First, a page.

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New Member

How to allow VPN passthrough with an 871?

I have a doctor's office client who is using a recently-deployed Cisco 871W router. One doctor makes a VPN connection to a remote VPN server. Initially, with the default Cisco firewall enabled, the VPN client would not connect at all; it would time out during the connection process. I reviewed the built-in Cisco Help files and found the following:

[quote]How Do I Configure NAT Passthrough for a VPN?

If you are using NAT to translate addresses from networks outside your own and if you are also connecting to a specific site outside your network via a VPN, you must configure NAT passthrough for your VPN connection, so that network address translation does not take place on the VPN traffic. If you have already configured NAT on your router and are now configuring a new VPN connection using SDM, you will receive a warning message informing you that SDM will configure NAT so that it does not translate VPN traffic. You must accept the message so that SDM will create the necessary ACLs to protect your VPN traffic from translation.

If you are configuring NAT using SDM and you have already configured a VPN connection, perform the following procedure to create ACLs.

From the left frame, select Additional Tasks/ACL Editor.

In the Rules tree, choose Access Rules.

Click Add.

The Add a Rule dialog box appears.

In the Name/Number field, enter a unique name or number for the new rule.

From the Type field, choose Extended Rule.

In the Description field, enter a short description of the new rule.

Click Add.

The Add a Standard Rule Entry dialog box appears.

In the Action field, choose Permit.

In the Source Host/Network group, from the Type field, select A Network.

In the IP Address and Wildcard Mask fields, enter the IP address and subnet mask of the VPN source peer.

In the Destination Host/Network group, from the Type field, select A Network.

In the IP Address and Wildcard Mask fields, enter the IP address and subnet mask of the VPN destination peer.

In the Description field, enter a short description of the network or host.

Click OK.

The new rule now appears in the Access Rules table.

[/quote]

I tried this, entering the IP address that the VPN client connects to, but I still could not connect to the VPN server.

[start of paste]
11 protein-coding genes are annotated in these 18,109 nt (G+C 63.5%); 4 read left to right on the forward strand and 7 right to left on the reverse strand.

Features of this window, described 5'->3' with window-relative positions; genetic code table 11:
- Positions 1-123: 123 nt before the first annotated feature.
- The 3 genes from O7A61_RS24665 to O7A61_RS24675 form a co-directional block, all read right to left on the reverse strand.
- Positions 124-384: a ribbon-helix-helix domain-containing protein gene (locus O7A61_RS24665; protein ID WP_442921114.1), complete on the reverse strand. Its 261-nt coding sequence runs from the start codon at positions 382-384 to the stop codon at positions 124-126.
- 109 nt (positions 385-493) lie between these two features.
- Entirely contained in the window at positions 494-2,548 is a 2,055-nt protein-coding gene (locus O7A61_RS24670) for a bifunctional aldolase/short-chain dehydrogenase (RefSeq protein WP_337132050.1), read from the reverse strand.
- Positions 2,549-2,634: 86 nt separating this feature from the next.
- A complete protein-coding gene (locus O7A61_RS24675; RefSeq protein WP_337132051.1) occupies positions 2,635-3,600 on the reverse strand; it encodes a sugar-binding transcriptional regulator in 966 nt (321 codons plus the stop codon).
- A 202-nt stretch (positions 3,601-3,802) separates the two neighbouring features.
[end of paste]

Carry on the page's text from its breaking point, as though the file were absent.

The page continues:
1 REPLY
New Member

Re: How to allow VPN passthrough with an 871?

I kept looking and then found this:

[quote]How Do I Permit Traffic Through a Firewall to My Easy VPN Concentrator?

In order to permit traffic through your firewall to a VPN concentrator, you must create or modify access rules that permit the VPN traffic. To create these rules:

From the left frame, select Additional Tasks.

In the Rules tree, select ACL Editor and then Access Rules.

Click Add.

The Add a Rule dialog box appears.

In the Name/Number field, enter a unique name or number for this rule.

In the Description field, enter a description of the rule, such as "VPN Concentrator Traffic."

Click Add.

The Add an Extended Rule Entry dialog box appears.

In the Source Host/Network group, from the Type field, select A Network.

In the IP Address and Wildcard Mask fields, enter the IP address and network mask of the VPN source peer.

In the Destination Host/Network group, from the Type field, select A Network.

In the IP Address and Wildcard Mask fields, enter the IP address and network mask of the VPN destination peer.

In the Protocol and Service group, select TCP.

In the Source port fields, select =, and enter the port number 1023.

In the Destination port fields, select =, and enter the port number 1723.

Click OK.

The new rule entry appears in the Rule Entry list.

Repeat Step 7 through Step 15, creating rule entries for the following protocols and, where required, port numbers:

Protocol IP, IP protocol GRE

Protocol UDP, Source Port 500, Destination Port 500

Protocol IP, IP Protocol ESP

Protocol UDP, Source Port 10000, Destination Port 10000

Click OK.

[/quote]

I initially configured this exactly as described here, but I still could not connect.

[img]http://www.thefleshrocket.com/images/misc/cisco_acl.jpg[/img]

So I went into the firewall ACL settings and directly added the same rules to the originating and returning connections.

[img]http://www.thefleshrocket.com/images/misc/cisco_outgoing.jpg[/img]

[img]http://www.thefleshrocket.com/images/misc/cisco_returning.jpg[/img]

After doing so, the VPN client could successfully connect, but trying to run programs (such as Outlook) resulted in the programs either bogging down terribly, or hanging up completely. I hooked the doctor's computer directly to the DSL, bypassing the router entirely, and was able to connect using the VPN. I noticed that the amount of bytes sent and received was more or less the same. I then switched back to going through the router, and noticed that the amount of bytes received was significantly less than the amount of bytes sent. I disabled the firewall completely but that did not help. It appeared that NAT was filtering out many of the returning packets.

I did some research on enabling IPSec over NAT and apparently it's really easy on cheapy routers--usually there's just a checkbox for it somewhere in the config. Other routers don't even require that--VPN clients will "just work". Yet that's not the case with this Cisco.

So I'm hoping you guys might be able to point me in the right direction here. I've been learning this Cisco stuff as needed as I go along, and this part has me pretty much stumped. Thanks!

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